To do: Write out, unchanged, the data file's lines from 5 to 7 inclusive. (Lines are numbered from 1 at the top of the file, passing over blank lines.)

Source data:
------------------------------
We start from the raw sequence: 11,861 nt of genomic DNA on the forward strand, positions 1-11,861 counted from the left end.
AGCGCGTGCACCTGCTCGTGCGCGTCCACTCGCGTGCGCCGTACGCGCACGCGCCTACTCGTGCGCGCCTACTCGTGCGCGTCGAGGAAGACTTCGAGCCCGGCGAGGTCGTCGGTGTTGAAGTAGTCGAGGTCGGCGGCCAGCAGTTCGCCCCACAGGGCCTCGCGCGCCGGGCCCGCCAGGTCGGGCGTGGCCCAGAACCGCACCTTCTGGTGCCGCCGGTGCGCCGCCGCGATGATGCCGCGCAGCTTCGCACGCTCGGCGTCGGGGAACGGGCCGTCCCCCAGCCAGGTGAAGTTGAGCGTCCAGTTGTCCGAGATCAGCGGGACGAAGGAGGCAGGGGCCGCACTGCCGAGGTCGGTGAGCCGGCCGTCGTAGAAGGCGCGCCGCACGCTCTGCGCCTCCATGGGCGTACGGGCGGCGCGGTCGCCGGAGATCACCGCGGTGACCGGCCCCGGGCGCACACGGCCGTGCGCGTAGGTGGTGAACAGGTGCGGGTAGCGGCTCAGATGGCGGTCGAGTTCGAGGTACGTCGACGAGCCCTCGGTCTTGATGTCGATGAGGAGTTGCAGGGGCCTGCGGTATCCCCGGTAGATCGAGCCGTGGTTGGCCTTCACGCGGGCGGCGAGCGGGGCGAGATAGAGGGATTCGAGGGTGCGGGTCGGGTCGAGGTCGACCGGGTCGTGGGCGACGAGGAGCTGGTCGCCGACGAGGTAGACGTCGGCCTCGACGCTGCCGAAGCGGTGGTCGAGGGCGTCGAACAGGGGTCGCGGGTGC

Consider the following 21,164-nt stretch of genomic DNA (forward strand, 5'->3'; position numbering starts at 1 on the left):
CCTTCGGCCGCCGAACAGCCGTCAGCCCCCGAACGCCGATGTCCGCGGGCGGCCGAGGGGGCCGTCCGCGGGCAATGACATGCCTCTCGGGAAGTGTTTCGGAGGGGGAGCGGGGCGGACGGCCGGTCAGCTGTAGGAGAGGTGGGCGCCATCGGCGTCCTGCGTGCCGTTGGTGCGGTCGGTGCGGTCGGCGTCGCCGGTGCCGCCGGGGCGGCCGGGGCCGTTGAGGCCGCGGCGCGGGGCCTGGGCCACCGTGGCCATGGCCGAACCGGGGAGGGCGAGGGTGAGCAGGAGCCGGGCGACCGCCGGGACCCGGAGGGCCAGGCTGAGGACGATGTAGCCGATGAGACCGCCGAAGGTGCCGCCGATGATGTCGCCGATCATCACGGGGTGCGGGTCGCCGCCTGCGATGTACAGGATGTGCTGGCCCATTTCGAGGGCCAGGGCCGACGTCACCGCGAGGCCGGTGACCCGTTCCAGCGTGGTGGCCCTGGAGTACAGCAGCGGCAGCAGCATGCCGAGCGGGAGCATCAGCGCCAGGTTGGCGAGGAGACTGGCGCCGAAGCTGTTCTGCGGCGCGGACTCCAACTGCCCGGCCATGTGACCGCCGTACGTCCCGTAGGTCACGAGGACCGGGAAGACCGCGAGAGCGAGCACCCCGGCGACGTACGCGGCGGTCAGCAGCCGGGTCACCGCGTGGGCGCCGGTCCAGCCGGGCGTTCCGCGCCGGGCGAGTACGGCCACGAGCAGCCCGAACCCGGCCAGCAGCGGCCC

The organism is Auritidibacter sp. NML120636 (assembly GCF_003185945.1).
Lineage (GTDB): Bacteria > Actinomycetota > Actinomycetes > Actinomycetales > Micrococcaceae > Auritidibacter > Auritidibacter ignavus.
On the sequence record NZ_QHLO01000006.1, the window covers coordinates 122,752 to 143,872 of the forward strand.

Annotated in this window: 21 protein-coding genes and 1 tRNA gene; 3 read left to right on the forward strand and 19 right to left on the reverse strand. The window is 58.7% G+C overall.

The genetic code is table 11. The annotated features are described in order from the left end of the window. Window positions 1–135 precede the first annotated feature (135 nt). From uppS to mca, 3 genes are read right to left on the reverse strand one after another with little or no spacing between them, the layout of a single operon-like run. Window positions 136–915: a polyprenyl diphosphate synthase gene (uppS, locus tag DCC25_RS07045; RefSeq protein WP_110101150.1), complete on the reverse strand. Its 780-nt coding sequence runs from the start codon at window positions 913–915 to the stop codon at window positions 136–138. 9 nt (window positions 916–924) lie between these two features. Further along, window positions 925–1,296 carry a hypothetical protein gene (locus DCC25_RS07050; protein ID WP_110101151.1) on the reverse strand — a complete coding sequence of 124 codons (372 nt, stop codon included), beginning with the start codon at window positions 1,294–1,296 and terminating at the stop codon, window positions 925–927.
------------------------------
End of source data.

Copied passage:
The organism is Auritidibacter sp. NML120636 (assembly GCF_003185945.1).
Lineage (GTDB): Bacteria > Actinomycetota > Actinomycetes > Actinomycetales > Micrococcaceae > Auritidibacter > Auritidibacter ignavus.
On the sequence record NZ_QHLO01000006.1, the window covers coordinates 122,752 to 143,872 of the forward strand.